Opinion: Perseverance Pays Off In Regulatory Compliance

aircraft parts

U.S. repair stations face parts documentation challenges under the U.S.-European Union bilateral relationship.

Credit: Lindsay Bjerregaard/AW&ST

Two lines from a poem about tenacity are fundamental to ARSA’s interactions with governments: “Genius, that power which dazzles mortal eyes, / Is oft but perseverance in disguise.”

The original author is subject to debate, but the principle is clear: Perseverance often pays off in regulatory compliance. It took five years for the FAA to acknowledge that approved technical data did not require reapproval during maintenance. Equal persistence resulted in the issuance of advisory circulars on maintenance fabrication and repair and alteration data.

Similarly, solving challenges in navigating the bilateral relationship between the U.S. and European Union requires patience and diligence. A bilateral’s aim is not to turn two regulatory systems into one—as Claude Probst, a founding father of the European Union Aviation Safety Agency (EASA), once said: “Harmonization is overrated.” Rather, the special conditions and the implementation documents create the methodology for acknowledging each other’s aviation safety systems while addressing significant differences in order to uphold equivalent safety outcomes.

That logic needs to be applied to today’s issue of new parts documentation and the costly, burdensome and impractical requirements imposed on EASA-approved U.S. repair stations under the bilateral. U.S. industry has been trying to fix this problem for years; ARSA’s website provides a lengthy record of global regulatory recalcitrance, and Christian Klein provided a primer in the last ARSA Update (Inside MRO February, p. MRO7).

In late January, 14 trade associations and businesses requested the two agencies correct their long-standing disconnect. Some allies who signed the earlier industry letters chose not to join the latest effort because they considered the issue a lost cause and a distraction from higher priorities. In doing so, they missed an important point: Success is achieved by not giving up. Rather than packing it in, the industry took a new approach. It went back to the history and intent of each country’s laws and regulations, as well as prior relationships among the nations.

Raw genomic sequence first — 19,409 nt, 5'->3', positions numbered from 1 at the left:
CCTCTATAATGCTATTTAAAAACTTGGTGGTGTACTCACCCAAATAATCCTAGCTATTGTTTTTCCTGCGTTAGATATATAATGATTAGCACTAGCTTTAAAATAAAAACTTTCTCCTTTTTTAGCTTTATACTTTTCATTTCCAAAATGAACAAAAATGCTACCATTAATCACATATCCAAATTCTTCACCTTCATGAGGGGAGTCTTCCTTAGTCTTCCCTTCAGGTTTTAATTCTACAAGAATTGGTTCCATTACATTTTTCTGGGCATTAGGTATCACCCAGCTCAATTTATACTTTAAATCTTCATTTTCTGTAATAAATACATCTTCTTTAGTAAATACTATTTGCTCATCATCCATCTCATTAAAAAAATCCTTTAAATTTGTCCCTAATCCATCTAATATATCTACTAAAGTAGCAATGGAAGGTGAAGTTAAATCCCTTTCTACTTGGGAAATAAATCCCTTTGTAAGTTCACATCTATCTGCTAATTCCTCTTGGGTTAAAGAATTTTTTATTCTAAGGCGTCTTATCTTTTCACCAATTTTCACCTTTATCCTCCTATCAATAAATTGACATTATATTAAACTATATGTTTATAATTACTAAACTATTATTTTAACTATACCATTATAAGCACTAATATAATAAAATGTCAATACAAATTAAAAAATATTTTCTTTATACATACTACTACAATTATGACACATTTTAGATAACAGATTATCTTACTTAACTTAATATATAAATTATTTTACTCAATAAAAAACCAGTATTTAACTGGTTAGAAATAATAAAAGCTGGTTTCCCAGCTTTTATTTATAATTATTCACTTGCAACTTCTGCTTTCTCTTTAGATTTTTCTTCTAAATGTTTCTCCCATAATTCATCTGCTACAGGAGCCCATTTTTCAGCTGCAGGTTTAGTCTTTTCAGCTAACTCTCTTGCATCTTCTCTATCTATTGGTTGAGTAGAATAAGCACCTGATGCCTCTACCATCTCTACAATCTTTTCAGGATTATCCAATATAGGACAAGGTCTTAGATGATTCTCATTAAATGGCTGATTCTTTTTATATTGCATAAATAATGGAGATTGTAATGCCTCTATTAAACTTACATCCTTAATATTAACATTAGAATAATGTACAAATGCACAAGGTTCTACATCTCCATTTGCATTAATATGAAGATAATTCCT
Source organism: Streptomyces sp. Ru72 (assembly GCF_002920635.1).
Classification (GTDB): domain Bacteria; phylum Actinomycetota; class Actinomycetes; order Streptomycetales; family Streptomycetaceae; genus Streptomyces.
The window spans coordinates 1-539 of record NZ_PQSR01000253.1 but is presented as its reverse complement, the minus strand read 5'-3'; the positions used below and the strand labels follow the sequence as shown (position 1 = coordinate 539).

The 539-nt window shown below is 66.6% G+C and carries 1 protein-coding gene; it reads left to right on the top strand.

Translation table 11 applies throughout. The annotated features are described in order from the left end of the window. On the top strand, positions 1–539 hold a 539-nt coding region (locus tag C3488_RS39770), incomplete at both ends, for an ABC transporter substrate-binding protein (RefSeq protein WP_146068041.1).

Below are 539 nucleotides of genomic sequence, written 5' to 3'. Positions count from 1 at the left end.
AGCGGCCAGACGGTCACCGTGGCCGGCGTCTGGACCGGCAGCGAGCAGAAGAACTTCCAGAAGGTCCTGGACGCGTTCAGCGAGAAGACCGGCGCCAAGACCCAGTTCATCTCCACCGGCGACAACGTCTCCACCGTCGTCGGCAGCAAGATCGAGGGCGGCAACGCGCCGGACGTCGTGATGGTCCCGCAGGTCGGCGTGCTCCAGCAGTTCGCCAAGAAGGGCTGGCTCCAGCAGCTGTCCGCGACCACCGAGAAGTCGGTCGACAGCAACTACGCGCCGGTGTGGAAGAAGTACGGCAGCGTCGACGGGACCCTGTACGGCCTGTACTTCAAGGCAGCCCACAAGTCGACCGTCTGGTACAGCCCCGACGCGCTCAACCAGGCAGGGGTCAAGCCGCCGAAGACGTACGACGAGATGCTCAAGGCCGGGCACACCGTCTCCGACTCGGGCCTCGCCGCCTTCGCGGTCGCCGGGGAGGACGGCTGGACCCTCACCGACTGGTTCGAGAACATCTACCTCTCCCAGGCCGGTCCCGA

That exercise revealed the reasons implementation procedures for design and production (new parts) and maintenance are negotiated separately. Further enlightenment was gained by reviewing the requirements of importing countries for new and maintained articles when no bilateral exists. In such cases, new products and articles have different requirements for export than do maintained ones. While both must meet the importing country’s requirements, ARSA failed to find any country requiring documentation for the new parts installed in a maintained article.

The controversy over documentation that “must” accompany new parts used in maintenance ignores three facts. First, the installer is always responsible for ensuring the airworthiness of all replacement parts. (If you don’t believe me, read the caveat on every country’s authorized release certificate.) Second, the definition of maintenance includes the replacement of parts, so it is the maintenance that is being exported, not the new parts installed. Third, the special condition applicable to U.S.-based repair stations requires only that the FAA Form 8130-3 be used to approve the maintenance performed for return to service.

Ultimately, quibbling over documentation for new replacement parts used during maintenance elevates form over substance and does a great disservice to the fundamentals of bilateral agreements and the U.S. maintenance industry. 

Marshall S. Filler is managing member of Obadal, Filler, MacLeod & Klein and the managing director and general counsel of the Aeronautical Repair Station Association. He has advocated for individuals and companies on international aviation safety law, policy and compliance issues for decades.